The commonest type of phrases that serves as derivational bases for this group of derivational compounds is the V + Adv type of word-groups as in, for instance, a breakdown, a breakthrough, a castaway, a layout. Semantically derivational compound nouns form lexical groups typical of conversion, such as an act or instance of the action, e. g. a holdup a delay in traffic from to hold up delay, stop by use of force; a result of the action, e. g. a breakdown a failure in machinery that causes work to stop from to break down become disabled; an active agent or recipient of the action, e. g. cast-offs clothes that he owner will not wear again from to cast off throw away as unwanted; a show-off a person who shows off from to show off make a display of ones abilities in order to impress people. Derivational compounds of this group are spelt generally solidly or with a hyphen and often retain a level stress. Semantically they are motivated by transparent derivative relations with the motivating base built on the so-called phrasal verb and are typical of the colloquial layer of vocabulary. This type of derivational compound nouns is highly productive due to the productivity of conversion.

The semantic subgroup of derivational compound nouns denoting agents calls for special mention. There is a group of such substantives built on an attributive and verbal-nominal type of phrases. These nouns are semantically only partially motivated and are marked by a heavy emotive charge or lack of motivation and often belong to terms as, for example, a kill-joy, a wet-blanket one who kills enjoyment; a turnkey keeper of the keys in prison; a sweet-tooth a person who likes sweet food; a red-breast a bird called the robin. The analysis of these nouns easily proves that they can only be understood as the result of conversion for their second ICs cannot be understood as their structural or semantic centres, these compounds belong to a grammatical and lexical groups different from those their components do. These compounds are all animate nouns whereas their second ICs belong to inanimate objects. The meaning of the active agent is not found in either of the components but is imparted as a result of conversion applied to the word-group which is thus turned into a derivational base.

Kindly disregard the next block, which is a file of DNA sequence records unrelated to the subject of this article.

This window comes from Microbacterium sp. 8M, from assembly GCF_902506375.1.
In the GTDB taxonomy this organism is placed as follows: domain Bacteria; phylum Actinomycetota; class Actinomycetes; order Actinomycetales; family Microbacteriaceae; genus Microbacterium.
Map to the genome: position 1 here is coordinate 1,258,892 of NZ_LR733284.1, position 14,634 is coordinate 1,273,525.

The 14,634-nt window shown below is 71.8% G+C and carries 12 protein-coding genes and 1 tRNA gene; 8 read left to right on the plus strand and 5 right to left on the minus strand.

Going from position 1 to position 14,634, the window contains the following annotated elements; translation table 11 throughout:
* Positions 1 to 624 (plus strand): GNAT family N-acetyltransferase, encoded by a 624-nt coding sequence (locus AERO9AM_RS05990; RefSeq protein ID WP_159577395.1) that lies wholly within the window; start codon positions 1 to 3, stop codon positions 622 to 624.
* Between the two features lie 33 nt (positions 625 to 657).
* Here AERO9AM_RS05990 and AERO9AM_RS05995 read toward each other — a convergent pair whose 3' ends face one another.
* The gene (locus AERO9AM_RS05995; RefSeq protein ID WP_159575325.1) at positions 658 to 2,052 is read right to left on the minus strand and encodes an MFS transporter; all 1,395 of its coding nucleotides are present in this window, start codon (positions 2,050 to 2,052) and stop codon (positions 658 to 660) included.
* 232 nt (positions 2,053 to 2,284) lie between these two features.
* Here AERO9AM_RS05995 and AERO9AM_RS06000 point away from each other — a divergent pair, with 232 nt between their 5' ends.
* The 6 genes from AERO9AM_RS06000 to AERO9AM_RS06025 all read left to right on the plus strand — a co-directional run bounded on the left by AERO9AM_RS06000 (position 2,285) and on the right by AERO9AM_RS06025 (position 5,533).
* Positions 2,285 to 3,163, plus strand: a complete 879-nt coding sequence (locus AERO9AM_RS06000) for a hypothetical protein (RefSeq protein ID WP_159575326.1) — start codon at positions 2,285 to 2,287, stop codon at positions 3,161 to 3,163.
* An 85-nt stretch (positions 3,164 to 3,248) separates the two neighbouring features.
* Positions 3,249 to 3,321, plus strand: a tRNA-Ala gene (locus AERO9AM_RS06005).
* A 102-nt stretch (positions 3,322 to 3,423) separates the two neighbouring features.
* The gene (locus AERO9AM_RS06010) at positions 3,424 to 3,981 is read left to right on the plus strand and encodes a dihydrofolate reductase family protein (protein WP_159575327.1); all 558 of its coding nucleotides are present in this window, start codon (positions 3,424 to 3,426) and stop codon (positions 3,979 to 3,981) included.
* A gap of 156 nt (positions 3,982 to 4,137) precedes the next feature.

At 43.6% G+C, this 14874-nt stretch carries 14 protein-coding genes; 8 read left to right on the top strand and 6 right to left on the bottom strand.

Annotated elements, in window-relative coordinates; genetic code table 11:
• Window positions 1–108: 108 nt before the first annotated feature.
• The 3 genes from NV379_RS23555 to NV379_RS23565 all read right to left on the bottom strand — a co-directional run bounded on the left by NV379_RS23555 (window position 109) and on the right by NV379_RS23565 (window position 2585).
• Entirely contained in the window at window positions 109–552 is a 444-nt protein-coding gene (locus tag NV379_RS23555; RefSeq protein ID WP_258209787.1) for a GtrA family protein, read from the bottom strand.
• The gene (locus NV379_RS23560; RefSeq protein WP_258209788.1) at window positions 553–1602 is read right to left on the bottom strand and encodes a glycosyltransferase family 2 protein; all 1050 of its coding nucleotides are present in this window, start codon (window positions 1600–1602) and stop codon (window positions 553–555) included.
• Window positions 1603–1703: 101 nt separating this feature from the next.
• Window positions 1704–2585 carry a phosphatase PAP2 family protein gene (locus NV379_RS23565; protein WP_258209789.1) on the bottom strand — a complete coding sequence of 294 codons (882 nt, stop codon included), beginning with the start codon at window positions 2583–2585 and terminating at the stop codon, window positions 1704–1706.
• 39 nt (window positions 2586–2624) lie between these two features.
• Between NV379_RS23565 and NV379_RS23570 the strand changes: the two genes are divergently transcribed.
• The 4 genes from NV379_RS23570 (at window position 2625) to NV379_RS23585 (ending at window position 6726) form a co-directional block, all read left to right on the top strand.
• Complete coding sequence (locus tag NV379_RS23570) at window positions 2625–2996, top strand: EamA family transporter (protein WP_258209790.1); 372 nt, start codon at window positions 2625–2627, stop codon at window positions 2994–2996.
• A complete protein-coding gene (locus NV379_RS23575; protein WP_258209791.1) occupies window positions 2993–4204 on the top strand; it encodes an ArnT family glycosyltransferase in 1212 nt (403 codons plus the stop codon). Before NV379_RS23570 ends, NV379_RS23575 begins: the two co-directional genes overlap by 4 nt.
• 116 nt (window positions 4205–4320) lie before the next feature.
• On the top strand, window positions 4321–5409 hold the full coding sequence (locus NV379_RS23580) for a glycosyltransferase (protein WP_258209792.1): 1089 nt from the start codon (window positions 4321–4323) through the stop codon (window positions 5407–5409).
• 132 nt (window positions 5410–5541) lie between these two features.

These compound nouns are often referred to in linguistic literature as "bahuvrihi" compounds or exocentric compounds, i.e. words whose semantic head is outside the combination. It seems more correct to refer them to the same group of derivational or pseudo-compounds as the above cited groups.

This small group of derivational nouns is of a restricted productivity, its heavy constraint lies in its idiomaticity and hence its stylistic and emotive colouring.

The linguistic analysis of extensive language data proves that there exists a regular correlation between the system of free phrases and all types of subordinative (and additive) compounds. Correlation embraces both the structure and the meaning of compound words, it underlies the entire system of productive present-day English composition conditioning the derivational patterns and lexical types of compounds.